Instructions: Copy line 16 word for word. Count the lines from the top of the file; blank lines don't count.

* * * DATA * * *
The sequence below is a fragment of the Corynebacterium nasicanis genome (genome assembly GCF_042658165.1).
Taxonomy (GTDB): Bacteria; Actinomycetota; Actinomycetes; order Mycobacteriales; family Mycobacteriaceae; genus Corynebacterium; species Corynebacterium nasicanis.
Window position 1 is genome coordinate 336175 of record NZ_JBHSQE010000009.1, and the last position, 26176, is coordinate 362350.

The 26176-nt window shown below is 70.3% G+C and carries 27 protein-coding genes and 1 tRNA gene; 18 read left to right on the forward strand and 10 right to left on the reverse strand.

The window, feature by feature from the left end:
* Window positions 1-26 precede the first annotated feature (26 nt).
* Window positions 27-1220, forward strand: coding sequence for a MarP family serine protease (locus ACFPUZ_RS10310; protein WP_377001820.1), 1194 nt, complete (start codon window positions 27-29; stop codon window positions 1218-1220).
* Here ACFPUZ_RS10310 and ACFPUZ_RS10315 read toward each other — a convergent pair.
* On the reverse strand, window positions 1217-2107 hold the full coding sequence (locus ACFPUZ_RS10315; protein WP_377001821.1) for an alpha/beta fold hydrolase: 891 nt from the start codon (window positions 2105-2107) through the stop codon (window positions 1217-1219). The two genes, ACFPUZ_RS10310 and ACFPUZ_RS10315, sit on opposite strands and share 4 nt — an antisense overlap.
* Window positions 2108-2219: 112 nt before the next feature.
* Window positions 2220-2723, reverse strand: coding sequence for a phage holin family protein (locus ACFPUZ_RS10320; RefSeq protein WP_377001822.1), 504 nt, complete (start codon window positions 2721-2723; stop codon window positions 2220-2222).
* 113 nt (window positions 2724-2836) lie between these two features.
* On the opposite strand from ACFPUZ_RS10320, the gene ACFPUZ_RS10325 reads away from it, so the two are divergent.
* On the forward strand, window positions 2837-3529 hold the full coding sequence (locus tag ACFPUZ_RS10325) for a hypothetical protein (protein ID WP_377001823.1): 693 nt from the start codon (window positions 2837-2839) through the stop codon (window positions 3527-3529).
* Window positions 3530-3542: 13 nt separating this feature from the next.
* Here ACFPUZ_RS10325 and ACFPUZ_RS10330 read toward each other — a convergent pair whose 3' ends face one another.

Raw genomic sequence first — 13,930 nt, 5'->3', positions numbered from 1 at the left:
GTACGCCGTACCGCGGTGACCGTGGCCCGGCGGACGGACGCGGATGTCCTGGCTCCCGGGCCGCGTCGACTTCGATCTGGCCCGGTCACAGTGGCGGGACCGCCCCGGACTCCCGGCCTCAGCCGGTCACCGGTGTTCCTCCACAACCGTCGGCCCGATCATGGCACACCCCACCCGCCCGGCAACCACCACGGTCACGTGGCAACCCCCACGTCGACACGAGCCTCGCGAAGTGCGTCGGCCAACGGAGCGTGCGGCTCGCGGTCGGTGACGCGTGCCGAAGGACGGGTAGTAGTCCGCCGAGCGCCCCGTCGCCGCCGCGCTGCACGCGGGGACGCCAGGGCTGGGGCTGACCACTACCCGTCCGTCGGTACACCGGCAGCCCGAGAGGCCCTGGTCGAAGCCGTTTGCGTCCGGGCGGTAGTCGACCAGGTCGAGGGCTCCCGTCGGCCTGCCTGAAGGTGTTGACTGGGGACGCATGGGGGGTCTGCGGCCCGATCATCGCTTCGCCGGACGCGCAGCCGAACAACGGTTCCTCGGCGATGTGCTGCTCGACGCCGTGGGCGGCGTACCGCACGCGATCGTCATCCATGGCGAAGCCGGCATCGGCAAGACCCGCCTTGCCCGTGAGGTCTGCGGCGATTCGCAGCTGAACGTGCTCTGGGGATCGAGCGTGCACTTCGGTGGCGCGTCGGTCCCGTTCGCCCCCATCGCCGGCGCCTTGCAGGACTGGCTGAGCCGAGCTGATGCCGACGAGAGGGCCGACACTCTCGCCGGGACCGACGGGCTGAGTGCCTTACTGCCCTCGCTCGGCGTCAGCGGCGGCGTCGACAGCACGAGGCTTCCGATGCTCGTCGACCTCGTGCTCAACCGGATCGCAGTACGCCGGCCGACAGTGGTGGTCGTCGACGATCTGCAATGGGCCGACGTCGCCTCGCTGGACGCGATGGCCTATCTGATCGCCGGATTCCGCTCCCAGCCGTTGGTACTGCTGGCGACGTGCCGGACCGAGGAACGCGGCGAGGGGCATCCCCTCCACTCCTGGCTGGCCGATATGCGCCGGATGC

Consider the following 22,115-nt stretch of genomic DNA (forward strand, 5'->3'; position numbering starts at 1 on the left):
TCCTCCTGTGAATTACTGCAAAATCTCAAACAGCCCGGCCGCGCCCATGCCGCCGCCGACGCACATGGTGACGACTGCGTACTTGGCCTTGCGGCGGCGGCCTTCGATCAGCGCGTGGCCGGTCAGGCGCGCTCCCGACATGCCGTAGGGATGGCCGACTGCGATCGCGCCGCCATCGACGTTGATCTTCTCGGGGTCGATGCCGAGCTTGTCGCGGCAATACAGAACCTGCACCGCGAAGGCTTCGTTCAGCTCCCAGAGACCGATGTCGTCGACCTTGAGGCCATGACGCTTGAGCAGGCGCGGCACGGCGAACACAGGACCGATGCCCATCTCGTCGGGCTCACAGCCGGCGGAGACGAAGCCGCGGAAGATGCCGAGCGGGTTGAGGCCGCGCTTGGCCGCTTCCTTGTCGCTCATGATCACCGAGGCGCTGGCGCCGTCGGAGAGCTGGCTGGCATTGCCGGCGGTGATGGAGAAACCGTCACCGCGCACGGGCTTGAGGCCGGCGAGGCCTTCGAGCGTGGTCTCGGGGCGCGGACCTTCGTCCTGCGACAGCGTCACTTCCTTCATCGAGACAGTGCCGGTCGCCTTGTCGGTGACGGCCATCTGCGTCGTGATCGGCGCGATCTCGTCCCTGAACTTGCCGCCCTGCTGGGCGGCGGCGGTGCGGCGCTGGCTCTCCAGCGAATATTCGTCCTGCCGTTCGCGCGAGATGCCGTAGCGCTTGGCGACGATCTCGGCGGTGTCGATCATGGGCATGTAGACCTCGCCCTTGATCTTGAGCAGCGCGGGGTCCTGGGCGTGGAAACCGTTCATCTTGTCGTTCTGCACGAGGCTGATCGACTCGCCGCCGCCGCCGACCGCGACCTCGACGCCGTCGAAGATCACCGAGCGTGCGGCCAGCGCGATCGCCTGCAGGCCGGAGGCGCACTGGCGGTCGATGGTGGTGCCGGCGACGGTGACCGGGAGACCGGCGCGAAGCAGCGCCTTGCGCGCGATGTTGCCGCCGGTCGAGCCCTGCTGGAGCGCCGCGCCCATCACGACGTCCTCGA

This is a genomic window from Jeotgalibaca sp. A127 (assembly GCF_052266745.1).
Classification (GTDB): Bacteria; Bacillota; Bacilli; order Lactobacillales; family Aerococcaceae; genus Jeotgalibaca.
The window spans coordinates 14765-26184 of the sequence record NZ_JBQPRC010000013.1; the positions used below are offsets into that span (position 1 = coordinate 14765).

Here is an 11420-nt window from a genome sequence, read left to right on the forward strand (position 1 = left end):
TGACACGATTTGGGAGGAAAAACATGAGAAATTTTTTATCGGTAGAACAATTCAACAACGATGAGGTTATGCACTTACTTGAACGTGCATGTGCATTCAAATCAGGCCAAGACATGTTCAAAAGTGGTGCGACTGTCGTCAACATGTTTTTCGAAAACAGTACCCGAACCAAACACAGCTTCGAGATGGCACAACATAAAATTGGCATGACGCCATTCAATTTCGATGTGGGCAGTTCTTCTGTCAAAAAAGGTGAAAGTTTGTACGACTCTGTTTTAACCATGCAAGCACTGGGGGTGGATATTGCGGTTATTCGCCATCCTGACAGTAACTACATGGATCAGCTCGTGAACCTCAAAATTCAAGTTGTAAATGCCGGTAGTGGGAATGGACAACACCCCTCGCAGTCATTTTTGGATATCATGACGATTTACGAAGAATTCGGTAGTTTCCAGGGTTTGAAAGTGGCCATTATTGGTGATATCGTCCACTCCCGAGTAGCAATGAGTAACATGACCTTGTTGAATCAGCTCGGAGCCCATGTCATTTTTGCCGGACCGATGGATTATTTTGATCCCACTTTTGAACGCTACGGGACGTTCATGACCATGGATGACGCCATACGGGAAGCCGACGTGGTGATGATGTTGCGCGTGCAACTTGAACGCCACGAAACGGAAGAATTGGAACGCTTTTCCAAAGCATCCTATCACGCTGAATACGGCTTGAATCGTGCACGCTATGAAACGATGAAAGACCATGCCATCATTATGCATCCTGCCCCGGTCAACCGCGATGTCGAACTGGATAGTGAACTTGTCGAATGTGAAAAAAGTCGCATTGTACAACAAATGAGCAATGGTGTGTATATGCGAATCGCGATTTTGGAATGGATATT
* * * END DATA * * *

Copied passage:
* Here ACFPUZ_RS10325 and ACFPUZ_RS10330 read toward each other — a convergent pair whose 3' ends face one another.